Moore River Native Settlement
- Pages: 4
- Word count: 904
- Category: Society
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I can no longer bear the pain of not seeing you and hurdling the sufferings here at Moore River Native Settlement. The people in charge here claim that we will be better off once we are integrated in the white society. Nothing is farther from the truth.
Mother, the situation here is difficult especially for my sister and cousin because they are young in years and they still cannot understand why they are far away from their family there. I am beginning to accept it all but I am moved by the plight of most of us here who are treated in a most inhumane way. I cannot help but remember the wonderful times there and how this is all in contrast to that.
Yesterday, everyone was in a bad mood. We were not allowed to eat dinner unless we got all their instructions well. It rained for the first time in many days and the three of us went out joyfully playing in the rain just as what we are wont to do there. Suddenly, one of the administrators yelled at us to go back in and change to dry clothes. We were made to scrub the floors and not take our dinner unless we scrubbed the whole place. That was not until the next morning. I thought my sister would die because she was gasping for breath and had no more energy to even walk to her bed. We had to carry her there and wait for our food ration the next day. Food, however, came in the form of leftover meat bones and a small piece of hard bread.
Mother, we will all go back there to our own aboriginal home. That is where we belong. We do not mind working in the fields so long as we see you and our family everyday. Most of us here are hired as contracted labor. We will be given punishment at the slightest infraction of discipline, indication of poor health or violation of any rule. We really enjoy no job benefits. Some of the women workers have to wait long hours, without pay, for the arrival of food. If there are no fish, there is no work. When there are fish, workers must sometimes put in double shifts of twelve hours each. They wait four to six hours in between shifts at the factory, also without pay. If the operations terminate in the middle of the night, we are left to find our own way home in the dark. Anyone who is not willing to put up with these conditions can easily be replaced.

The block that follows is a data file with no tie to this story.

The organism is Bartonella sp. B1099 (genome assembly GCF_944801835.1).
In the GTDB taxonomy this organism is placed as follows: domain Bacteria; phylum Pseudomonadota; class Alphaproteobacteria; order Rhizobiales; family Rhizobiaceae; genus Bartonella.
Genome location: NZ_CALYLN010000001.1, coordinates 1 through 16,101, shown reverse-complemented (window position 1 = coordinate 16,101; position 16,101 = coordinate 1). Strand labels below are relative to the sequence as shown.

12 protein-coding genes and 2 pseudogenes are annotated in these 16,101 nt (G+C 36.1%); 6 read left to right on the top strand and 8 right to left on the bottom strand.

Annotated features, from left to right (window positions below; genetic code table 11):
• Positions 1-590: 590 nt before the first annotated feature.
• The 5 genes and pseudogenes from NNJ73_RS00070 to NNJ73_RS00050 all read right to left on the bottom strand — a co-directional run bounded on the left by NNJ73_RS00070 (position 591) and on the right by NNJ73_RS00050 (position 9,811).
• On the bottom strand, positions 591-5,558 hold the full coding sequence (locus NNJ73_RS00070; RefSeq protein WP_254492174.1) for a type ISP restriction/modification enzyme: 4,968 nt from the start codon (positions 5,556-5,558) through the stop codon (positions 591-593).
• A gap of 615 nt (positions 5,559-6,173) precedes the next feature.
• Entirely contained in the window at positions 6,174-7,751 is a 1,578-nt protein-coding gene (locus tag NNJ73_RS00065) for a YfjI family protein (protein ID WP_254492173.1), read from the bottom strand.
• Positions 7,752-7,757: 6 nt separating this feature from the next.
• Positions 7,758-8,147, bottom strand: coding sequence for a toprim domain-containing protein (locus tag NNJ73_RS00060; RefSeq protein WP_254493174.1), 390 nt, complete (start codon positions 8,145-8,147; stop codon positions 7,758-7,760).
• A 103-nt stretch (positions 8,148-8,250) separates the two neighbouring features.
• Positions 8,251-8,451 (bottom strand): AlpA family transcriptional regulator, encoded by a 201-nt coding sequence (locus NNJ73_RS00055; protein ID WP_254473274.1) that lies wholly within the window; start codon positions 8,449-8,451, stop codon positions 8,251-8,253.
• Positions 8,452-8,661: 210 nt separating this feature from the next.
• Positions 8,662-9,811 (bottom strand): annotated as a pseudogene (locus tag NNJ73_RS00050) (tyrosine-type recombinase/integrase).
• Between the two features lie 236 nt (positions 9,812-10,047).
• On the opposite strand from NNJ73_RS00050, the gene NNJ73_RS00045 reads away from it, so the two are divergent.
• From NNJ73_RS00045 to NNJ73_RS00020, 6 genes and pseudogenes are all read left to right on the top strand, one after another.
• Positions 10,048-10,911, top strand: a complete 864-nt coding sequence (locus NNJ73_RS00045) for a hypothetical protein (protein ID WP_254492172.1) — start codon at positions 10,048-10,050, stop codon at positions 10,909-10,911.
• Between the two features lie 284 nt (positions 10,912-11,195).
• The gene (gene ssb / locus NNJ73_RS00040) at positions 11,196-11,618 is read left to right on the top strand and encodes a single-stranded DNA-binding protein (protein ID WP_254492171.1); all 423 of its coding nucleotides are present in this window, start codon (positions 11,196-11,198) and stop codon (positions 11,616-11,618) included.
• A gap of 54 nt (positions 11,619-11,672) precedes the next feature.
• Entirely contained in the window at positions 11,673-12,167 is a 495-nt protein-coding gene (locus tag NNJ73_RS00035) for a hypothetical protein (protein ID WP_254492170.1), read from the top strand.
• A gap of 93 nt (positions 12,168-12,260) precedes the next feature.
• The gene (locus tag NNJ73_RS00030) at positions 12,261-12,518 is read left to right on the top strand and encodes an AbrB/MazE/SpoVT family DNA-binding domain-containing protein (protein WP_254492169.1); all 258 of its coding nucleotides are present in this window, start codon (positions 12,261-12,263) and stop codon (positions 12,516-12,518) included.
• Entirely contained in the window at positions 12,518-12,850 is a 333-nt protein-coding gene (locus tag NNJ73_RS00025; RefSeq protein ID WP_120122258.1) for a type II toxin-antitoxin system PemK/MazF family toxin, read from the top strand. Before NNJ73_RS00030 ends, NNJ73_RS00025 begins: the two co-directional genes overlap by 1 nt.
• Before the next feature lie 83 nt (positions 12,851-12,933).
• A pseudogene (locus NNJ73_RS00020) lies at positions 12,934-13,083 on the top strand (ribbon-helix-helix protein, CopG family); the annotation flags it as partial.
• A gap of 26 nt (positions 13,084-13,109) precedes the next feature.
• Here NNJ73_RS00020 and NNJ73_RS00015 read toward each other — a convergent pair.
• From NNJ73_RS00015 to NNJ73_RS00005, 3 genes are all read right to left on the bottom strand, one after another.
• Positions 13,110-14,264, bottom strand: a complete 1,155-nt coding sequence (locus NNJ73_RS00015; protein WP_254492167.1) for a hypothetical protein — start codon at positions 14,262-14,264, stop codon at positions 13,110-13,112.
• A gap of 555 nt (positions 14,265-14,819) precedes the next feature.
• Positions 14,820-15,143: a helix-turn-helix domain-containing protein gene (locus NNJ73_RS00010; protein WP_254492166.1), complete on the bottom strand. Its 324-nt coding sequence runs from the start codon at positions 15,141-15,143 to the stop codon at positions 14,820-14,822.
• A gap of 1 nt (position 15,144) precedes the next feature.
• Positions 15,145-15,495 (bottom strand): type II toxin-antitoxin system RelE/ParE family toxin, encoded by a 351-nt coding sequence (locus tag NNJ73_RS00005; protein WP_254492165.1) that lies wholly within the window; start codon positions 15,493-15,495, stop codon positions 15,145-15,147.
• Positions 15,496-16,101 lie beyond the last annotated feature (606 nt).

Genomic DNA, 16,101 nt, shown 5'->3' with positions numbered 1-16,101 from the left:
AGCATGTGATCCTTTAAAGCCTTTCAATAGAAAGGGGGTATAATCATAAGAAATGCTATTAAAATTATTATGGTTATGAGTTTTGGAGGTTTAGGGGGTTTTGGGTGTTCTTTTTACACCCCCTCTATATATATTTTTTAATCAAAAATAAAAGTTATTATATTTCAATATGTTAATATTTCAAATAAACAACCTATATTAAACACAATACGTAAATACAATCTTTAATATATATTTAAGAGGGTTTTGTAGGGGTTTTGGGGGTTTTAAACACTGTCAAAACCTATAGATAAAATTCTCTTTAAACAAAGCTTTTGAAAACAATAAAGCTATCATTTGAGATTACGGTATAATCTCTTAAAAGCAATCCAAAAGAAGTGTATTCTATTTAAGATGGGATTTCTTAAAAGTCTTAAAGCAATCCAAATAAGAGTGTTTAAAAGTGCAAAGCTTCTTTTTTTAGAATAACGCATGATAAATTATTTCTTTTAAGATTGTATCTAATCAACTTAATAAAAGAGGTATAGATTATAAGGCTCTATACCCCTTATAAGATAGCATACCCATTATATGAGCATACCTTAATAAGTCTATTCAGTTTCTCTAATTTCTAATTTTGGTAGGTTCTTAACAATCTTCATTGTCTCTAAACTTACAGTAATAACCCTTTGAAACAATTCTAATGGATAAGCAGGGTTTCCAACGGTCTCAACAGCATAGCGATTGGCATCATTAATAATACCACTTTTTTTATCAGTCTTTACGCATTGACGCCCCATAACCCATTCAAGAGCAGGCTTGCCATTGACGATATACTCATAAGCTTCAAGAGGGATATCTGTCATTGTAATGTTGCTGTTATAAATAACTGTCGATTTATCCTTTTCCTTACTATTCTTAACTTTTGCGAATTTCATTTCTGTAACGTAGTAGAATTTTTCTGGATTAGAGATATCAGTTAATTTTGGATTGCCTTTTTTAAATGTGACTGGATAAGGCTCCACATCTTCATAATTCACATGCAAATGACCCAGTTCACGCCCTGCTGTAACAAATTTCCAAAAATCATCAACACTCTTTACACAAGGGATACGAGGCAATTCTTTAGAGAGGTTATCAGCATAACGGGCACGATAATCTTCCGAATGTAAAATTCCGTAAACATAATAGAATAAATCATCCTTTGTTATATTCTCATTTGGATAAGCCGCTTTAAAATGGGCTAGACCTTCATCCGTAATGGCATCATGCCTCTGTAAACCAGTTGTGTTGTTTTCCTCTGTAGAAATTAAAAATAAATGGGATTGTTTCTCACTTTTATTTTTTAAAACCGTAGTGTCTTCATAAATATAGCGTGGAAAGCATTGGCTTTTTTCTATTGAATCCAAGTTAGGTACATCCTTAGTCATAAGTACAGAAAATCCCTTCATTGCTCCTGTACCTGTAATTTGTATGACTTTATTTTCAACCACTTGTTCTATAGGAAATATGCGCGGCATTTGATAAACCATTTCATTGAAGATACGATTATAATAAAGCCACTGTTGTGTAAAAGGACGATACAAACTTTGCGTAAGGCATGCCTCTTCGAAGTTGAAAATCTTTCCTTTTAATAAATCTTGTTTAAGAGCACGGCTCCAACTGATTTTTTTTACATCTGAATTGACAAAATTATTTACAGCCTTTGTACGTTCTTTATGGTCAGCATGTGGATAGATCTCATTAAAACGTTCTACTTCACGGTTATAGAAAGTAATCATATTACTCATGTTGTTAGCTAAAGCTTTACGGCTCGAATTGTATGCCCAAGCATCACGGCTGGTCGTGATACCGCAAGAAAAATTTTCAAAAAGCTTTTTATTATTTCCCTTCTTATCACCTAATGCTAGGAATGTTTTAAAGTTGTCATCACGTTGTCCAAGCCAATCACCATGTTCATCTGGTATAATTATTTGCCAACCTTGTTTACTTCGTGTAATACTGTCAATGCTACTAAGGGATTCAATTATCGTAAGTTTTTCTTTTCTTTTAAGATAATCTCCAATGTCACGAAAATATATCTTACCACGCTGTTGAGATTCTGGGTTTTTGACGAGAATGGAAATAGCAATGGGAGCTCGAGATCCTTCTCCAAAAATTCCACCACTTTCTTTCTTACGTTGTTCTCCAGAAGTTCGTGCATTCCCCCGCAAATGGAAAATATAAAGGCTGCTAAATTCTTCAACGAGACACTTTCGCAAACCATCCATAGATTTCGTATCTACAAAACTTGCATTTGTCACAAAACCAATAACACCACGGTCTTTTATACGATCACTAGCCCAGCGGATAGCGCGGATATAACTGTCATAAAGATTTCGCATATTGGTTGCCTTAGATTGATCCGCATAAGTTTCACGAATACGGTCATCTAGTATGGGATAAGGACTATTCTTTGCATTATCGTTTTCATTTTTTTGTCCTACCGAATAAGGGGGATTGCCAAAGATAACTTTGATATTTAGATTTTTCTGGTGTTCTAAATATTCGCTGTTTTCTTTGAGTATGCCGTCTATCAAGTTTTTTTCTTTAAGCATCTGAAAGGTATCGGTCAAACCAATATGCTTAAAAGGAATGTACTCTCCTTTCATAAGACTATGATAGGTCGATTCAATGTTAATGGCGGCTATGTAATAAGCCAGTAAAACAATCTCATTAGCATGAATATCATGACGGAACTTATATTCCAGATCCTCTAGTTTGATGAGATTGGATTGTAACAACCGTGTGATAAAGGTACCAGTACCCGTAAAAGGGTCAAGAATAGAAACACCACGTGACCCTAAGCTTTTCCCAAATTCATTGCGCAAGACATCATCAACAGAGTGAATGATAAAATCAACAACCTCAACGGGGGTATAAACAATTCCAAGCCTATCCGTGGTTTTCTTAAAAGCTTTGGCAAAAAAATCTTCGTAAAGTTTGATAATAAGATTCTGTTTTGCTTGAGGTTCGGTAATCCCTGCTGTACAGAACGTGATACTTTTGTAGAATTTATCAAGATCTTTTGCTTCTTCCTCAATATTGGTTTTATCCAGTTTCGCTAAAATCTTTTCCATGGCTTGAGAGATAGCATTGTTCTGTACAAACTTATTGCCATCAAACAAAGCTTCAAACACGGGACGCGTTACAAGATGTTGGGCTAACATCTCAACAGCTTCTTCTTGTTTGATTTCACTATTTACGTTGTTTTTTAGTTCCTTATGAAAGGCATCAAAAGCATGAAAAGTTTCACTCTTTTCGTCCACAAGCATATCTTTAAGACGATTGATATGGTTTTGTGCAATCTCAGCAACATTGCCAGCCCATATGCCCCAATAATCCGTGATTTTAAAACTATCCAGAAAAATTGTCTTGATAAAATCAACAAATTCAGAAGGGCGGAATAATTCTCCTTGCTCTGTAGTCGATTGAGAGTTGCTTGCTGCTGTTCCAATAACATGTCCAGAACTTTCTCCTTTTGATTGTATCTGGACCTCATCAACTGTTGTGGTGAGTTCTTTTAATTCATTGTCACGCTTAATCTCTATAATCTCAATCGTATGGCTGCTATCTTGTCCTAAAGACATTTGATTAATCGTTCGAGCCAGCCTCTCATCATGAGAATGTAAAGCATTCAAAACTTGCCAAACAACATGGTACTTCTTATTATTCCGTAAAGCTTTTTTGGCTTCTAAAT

Workers contract several diseases because of the heavy work and harsh working conditions. Arthritis, rheumatism, varicose veins, tuberculosis, pneumonia, swollen feet and back problems are common among the workers. Workers complain that anyone who is sick and asks for time off is fired. We know of a teenager who began her job when the factory first opened and later contracted tuberculosis. The doctor she went to prepared a request that she be given time off to recuperate from her illness. Instead, she says, she was fired, told to go home and rest. She had worked five years for the company.
We thought that we will be staying home as domestic helpers ourselves since we are really too young to be exposed to work in the factories. But our masters say that we need to know how the other workers live so that we can be easily assimilated in the white society. But the work is very harsh and tedious for our small hands and frail bodies. Mother, we cannot cope with these. It is a hundred times more difficult than the chores we do there.
We miss home. We miss you. We miss everything there. We want to go home in whatever way possible. Yesterday, I devised a way where we can go back to you there. I know now what we will do so that we can find you again and escape these hellish conditions. We will follow the rabbit-proof fence that bisects the continent and will lead us all back home there. Daisy and Grace know of my plan and together we shall carry this. I already discussed this with them in the middle of the night when everyone else is asleep. For days, we may have to walk until our feet give up on us, but our determination to go back there will be our wings to fly us nevertheless. It is this rabbit-proof fence that will guide us back to you Mother.
May God bless us all. I know that it will be a difficult and daring move on our part. But that is the only hope left for us. I am not sure if there will be others who will join us. But if they do, we will welcome that because we understand the sufferings they endure here. We are not integrated in a humane way in this society. We are still considered slaves and aborigine children who are unfortunate people who live with the harshest conditions imaginable. We shall tell you all when we are back. In time, we will be there. We shall carry this at dawn the day after tomorrow. We will see each other again. It will be like heaven.